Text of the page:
Fire Opal science
Many people mistakenly think that a fire opal is simply an opal with a lot of red showing in its beautiful, iridescent display of colors. This is an understandable mistake as the word “fire” usually refers to this beautiful iridescent display of colors opals possess, not the opal’s actual body color. A Mexican fire opal is actually very different than the opal we are used to seeing. While an opal is opaque and white, displaying an iridescent play of colors in every color of the rainbow, the Mexican fire opal is transparent to translucent, with a uniform red, orange, yellow, or brownish body color. Fire opals can come either with or without a play of color or fire. Iron content is what gives Mexican fire opals their orange color. The best, most highly prized specimen are transparent, have a play of color within the stone, and are of a fire-red orange color. These specimens can demand a retail price of up to $300 per carat. In contrast, translucent stones that are brownish or yellowish, sell for $5 a carat. Fire opals are usually faceted, and the wearer of the gem must be aware of the fragility of the stone. Like all opals, Mexican fire opals can crack in the course of time if it is not properly taken care of.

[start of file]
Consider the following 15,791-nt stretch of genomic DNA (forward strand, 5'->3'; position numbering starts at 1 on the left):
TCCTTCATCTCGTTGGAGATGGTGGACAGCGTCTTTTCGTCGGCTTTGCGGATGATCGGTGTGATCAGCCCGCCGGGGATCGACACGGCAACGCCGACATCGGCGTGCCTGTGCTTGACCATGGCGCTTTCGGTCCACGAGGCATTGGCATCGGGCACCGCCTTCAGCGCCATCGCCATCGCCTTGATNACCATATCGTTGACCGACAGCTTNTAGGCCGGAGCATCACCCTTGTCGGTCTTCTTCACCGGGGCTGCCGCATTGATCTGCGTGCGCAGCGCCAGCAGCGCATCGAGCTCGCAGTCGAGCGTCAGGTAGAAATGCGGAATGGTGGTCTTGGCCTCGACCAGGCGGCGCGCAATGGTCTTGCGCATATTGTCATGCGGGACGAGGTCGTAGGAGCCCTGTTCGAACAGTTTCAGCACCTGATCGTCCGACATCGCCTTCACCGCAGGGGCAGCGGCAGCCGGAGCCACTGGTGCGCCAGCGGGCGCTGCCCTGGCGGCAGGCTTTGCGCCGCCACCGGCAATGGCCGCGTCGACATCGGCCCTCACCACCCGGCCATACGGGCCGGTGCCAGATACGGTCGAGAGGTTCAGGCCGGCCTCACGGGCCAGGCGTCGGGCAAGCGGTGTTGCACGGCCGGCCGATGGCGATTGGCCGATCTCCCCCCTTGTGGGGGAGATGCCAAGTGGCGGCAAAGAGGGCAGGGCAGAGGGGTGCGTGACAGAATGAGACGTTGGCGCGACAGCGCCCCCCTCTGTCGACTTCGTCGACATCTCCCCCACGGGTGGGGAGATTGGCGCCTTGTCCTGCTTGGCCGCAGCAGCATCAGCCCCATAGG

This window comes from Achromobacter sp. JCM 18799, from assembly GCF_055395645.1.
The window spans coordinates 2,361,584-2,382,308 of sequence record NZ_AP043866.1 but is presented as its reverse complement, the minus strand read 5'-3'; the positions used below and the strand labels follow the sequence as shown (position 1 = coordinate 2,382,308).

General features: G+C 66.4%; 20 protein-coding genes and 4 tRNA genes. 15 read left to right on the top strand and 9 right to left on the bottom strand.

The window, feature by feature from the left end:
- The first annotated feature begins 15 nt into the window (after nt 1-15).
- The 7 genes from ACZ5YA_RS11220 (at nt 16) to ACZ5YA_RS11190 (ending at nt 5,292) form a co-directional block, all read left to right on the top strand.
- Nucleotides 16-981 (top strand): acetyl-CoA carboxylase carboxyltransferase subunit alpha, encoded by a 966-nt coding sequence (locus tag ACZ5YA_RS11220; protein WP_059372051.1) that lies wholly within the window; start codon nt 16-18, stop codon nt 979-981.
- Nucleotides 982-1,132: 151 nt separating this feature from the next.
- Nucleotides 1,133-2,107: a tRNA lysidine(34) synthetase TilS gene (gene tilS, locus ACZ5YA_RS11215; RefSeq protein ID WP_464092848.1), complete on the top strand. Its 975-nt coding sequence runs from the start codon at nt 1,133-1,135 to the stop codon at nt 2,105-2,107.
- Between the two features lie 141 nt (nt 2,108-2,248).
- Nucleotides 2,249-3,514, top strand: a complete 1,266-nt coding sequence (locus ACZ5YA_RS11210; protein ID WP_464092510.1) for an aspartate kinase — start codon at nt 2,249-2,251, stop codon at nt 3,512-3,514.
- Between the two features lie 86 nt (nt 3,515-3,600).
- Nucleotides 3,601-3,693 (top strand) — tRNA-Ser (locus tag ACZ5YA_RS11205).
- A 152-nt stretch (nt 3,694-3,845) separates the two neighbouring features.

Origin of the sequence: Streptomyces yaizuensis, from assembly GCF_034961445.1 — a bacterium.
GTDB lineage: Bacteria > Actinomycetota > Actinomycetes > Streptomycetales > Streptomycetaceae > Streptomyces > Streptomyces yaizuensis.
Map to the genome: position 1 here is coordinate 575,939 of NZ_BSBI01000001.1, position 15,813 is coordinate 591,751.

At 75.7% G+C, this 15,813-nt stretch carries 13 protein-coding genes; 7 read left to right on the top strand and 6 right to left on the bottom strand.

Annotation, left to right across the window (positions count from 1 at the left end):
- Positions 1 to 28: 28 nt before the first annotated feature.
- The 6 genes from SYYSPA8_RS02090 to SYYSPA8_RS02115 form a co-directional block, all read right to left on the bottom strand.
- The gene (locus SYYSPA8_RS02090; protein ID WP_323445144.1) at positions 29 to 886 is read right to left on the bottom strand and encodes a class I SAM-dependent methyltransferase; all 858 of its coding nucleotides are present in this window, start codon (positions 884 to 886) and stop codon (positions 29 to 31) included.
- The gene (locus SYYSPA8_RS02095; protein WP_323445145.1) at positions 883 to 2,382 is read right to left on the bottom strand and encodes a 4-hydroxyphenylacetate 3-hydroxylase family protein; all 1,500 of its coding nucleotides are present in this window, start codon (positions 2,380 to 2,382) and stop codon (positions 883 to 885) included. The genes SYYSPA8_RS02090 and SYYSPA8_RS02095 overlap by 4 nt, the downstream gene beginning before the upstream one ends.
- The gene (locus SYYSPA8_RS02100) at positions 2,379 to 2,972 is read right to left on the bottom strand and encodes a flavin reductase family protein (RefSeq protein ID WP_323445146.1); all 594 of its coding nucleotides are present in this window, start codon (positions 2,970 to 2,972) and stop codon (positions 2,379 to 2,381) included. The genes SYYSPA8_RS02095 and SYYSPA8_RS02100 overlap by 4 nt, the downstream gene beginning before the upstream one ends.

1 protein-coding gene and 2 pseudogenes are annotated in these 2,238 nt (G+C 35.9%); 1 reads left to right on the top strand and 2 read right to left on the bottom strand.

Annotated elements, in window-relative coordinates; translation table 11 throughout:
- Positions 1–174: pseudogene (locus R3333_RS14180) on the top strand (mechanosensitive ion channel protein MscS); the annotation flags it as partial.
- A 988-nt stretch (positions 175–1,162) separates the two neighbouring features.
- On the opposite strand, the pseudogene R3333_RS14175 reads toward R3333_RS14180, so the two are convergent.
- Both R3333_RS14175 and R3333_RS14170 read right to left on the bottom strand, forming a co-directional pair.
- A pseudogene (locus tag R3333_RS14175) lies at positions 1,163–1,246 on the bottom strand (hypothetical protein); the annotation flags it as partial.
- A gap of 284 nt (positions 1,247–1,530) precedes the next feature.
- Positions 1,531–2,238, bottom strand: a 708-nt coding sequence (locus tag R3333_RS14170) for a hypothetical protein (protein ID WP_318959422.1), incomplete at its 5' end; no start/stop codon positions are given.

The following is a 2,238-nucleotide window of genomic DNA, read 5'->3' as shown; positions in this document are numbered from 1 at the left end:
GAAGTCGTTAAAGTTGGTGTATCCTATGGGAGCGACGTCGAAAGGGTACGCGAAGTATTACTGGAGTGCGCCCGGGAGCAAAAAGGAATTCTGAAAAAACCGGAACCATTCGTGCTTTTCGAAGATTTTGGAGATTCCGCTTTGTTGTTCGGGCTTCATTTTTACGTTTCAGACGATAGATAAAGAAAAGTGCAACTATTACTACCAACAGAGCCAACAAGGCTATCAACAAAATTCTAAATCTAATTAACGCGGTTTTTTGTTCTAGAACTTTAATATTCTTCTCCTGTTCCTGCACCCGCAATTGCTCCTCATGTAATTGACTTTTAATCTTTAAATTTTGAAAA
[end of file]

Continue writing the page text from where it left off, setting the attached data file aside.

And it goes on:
Mexican fire opals are named for their uniform flaming orange or cherry red body color. They are always very brightly colored, and can be a little bit cloudy to almost perfectly transparent. Transparent specimens have a good luster. Like the traditional opal, fire opals can occasionally display signs of iridescence in very bright light. Fire opals have a very low density, lower than that of glass, with which it is sometimes confused. Fire opals, like other opals, are relatively hard, rating a 5.5 to 6.5 on the hardness scale.